Jeff Passan:

Martin Rogers

Serena pulls away from the pack

Busted Racquet

When the latest women's world rankings are released on Monday, they will still paint a picture of a group of clustered players with little to choose between them, all fighting for the top spot.

However, the Australian Open has shown beyond all doubt that the idea of equality in the women's game is an utter fallacy: Serena Williams is head and shoulders above the pack, with a level of dominance that shows no sign of abating.

A crushing 6-0, 6-3 victory over Dinara Safina in the final at Melbourne Park sealed a return to the No. 1 ranking for Williams and clinched her 10th Grand Slam title. The nature of the performance made it inevitable that, already, talk would turn to another potential "Serena Slam."

In 2002, Williams won the last three Grand Slam tournaments of the year, then took the 2003 Australian Open meaning she held all four majors at once. Only five women have ever accomplished that feat, and Williams, having won last year's U.S. Open, is halfway to doing it again.

Completing the task will be no simple matter. Williams' 2002 French Open victory remains the only time she has lifted the trophy on Paris' red clay, while the most recent of her two Wimbledon successes came in 2003.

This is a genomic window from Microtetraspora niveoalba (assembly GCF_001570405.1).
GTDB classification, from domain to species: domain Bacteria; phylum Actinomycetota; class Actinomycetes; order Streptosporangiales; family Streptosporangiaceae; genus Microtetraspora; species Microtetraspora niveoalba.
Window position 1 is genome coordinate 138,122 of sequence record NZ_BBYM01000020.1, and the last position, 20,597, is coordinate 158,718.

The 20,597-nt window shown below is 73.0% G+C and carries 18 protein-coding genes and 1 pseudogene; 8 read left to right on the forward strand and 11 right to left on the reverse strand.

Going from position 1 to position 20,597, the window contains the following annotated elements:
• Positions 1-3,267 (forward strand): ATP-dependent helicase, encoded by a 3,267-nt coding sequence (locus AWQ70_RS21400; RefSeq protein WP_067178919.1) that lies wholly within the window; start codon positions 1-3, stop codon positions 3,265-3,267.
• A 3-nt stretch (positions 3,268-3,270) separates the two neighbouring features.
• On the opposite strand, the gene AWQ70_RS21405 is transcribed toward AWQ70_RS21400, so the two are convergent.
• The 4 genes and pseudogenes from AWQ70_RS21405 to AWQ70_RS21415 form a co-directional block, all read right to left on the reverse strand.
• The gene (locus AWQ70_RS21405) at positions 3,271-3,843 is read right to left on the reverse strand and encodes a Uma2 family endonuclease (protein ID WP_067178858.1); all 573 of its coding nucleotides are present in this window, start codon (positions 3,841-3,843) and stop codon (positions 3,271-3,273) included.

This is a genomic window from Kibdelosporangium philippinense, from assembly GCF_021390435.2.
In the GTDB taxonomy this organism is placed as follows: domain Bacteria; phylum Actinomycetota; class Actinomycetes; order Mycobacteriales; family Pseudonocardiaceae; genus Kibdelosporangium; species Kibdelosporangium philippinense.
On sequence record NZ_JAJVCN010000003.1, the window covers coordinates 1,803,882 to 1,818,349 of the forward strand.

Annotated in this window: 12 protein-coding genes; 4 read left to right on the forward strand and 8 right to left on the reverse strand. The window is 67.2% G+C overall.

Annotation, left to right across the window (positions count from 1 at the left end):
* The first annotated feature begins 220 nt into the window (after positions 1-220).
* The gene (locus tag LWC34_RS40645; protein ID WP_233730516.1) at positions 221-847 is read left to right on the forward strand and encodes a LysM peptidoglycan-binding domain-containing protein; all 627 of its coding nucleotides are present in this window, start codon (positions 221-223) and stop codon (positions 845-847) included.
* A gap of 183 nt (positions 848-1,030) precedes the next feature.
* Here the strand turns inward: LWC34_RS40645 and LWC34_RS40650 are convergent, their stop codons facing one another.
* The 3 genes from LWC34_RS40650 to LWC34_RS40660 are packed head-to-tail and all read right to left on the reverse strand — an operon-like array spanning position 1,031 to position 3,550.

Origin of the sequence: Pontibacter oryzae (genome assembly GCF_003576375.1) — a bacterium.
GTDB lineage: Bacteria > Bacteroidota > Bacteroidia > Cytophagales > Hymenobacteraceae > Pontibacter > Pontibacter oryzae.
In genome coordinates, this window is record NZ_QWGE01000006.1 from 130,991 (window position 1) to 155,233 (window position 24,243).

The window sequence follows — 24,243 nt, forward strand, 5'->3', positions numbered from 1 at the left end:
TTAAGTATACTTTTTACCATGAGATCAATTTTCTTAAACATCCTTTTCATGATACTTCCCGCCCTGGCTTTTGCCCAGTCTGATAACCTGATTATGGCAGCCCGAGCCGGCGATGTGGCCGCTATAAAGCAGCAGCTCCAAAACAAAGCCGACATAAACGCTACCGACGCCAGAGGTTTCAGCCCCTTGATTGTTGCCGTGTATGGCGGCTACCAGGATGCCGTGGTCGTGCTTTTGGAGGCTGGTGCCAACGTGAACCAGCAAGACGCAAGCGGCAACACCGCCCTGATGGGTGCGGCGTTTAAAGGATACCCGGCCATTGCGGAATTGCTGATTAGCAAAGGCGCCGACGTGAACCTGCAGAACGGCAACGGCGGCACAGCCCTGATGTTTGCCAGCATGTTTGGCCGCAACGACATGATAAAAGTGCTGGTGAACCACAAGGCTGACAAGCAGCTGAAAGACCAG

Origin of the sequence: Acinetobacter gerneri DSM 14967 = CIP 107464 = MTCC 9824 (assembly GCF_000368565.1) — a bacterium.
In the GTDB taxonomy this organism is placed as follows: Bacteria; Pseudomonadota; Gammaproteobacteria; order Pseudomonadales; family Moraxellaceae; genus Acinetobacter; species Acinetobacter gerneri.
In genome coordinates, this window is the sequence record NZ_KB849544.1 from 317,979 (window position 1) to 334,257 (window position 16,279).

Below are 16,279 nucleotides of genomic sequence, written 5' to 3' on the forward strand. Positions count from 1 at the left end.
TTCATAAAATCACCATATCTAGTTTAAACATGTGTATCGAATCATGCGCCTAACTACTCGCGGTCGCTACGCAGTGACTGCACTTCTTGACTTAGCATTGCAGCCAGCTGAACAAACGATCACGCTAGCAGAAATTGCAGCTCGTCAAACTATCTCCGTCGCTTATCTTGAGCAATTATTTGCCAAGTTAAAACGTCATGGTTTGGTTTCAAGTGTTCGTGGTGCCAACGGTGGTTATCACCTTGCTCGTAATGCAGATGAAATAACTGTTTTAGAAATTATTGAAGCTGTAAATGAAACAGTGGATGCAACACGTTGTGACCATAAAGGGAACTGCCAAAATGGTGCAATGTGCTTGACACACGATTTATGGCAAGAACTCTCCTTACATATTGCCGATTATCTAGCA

Yet the mental grip she now appears to have over her rivals is a critical factor, and with her motivation levels fully restored, there could be no stopping her this year.

While the Williams sisters have often seemed to be nudging toward retirement and focusing on interests outside of tennis, such thoughts are now far removed.

"I feel like I could go forever," Serena said after demolishing Safina. "I definitely feel like I have so many years to play."

That comment won't please the likes of Safina, Jelena Jankovic or Ana Ivanovic. Those women felt their time was approaching.

But events Down Under showed this is still very much Serena time.

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